The assumptions of the New Polish Deal were presented by Prime Minister Mateusz Morawiecki in an article published on Friday in the Hungarian daily “Magyar Hirlap.” He emphasised that the programme is to enable entering a new level of development.
New Polish Deal programme is based on our tradition: PM
The Prime Minister emphasised that Poland would use the post-pandemic period to transform the economic and social system in such a way that it would become fairer and more resistant to subsequent crises, and would also enable it to enter a new level of development.
According to Mr Morawiecki, history teaches that “the response to the crisis may be greater state activity.”
He stressed, inter alia, that the current system of financing the health care system has reached its limits and therefore 7 percent of Poland’s GDP of it should be allocated to its development. This, in turn, requires a change in the health care financing model, and therefore also changes in the tax system.
The PM recalled that Poland was the only country in which part of the health insurance contribution was tax deductible, and although the Polish tax system is nominally progressive, it has de facto become regressive, and people with lower incomes pay proportionally higher taxes than people with higher incomes.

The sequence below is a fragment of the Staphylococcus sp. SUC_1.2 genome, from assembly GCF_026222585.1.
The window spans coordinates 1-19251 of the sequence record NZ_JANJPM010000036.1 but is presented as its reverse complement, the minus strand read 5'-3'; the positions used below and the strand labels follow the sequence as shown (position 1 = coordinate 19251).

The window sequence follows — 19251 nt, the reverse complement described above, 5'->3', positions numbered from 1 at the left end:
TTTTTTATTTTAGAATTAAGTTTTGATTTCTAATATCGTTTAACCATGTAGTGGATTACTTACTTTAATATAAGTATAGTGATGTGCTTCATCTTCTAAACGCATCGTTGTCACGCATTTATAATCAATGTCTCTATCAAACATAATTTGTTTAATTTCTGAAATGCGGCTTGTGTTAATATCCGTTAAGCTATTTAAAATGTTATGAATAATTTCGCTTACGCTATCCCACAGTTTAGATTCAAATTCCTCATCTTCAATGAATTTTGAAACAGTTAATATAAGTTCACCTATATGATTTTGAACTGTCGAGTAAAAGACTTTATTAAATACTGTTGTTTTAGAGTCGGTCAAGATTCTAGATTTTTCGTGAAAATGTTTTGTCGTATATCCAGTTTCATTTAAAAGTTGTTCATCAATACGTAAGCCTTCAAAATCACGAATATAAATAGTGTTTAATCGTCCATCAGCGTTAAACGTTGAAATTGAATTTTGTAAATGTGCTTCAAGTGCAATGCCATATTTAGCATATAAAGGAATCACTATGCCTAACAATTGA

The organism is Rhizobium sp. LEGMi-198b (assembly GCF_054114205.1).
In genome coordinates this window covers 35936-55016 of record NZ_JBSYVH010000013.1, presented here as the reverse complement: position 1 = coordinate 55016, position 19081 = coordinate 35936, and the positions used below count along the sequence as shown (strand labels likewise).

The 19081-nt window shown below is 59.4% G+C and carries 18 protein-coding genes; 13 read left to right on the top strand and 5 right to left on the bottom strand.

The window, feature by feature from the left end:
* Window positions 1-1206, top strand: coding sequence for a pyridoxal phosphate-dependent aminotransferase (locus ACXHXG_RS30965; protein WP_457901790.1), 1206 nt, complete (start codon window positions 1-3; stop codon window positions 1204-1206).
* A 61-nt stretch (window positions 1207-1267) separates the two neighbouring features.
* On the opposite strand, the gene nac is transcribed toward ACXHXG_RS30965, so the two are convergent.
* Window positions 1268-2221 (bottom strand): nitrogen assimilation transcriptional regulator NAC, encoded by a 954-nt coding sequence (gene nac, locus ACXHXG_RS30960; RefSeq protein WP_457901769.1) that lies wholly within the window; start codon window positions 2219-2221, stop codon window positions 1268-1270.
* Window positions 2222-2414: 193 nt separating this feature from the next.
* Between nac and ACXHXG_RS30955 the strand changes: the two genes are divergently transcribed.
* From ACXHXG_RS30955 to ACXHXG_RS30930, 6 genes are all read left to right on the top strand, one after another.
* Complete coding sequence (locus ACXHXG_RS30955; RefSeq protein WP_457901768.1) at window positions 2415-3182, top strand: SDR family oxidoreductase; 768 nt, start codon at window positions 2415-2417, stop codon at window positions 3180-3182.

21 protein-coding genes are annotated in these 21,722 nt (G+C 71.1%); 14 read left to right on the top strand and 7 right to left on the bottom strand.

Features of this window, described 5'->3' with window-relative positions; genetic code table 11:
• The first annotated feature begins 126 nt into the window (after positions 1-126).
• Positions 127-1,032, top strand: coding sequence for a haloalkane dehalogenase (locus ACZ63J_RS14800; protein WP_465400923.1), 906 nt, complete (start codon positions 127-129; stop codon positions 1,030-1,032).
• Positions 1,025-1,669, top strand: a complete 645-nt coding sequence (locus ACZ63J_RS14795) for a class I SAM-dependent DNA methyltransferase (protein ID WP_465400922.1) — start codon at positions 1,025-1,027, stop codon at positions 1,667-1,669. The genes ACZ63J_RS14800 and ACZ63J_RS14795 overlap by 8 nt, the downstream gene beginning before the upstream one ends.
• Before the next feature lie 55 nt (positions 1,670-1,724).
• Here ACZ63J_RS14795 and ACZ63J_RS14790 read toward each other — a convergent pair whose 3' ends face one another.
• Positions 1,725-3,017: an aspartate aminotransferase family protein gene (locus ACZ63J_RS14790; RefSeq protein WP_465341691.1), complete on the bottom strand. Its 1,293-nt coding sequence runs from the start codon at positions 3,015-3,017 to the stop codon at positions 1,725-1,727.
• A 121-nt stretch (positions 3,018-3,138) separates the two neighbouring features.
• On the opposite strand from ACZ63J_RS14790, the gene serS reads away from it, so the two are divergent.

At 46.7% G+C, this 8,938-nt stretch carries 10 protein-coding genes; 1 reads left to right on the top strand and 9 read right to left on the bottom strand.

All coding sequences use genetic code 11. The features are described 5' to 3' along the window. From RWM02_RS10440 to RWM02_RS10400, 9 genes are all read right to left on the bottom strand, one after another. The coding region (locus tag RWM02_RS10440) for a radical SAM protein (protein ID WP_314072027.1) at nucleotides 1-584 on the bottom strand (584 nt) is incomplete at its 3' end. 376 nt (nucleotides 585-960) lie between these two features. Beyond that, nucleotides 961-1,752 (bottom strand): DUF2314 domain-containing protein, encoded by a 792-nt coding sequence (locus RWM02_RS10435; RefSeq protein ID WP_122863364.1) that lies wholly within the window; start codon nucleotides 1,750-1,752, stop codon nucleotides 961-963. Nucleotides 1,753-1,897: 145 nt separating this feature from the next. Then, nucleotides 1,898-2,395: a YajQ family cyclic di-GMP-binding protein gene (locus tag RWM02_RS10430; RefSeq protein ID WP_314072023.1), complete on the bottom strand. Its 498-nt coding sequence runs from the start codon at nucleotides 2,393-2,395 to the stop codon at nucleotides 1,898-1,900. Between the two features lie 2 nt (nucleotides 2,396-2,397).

Mr Morawiecki emphasised that the New Polish Deal stems from the spirit of broadly understood solidarity and is to reduce income inequalities and support the least earners, therefore the tax-free amount is to be PLN 30,000 (EUR 6,630)
He also noticed that the programme is also about intergenerational solidarity, on the one hand, material support for seniors in the form of a tax-free pension, and on the other, the ability to take care of future generations so that they can earn better, work in better conditions and live in an environment where one can breathe fresh air.
The Prime Minister’s article was also published in the monthly opinion “Everything Most Important” (“Wszystko co Najważniejsze”) as part of the global media project “Telling the World About Poland. The Decade of Central Europe” run by the Institute of New Media, the Warsaw Stock Exchange, the Foreign Ministry and the Polish Press Agency.
The project is a recurring campaign appearing in the world’s leading newspapers and weeklies, and on the web, in which leading Polish and non-Polish authors, historians, scholars and politicians write about Poland and its affairs.
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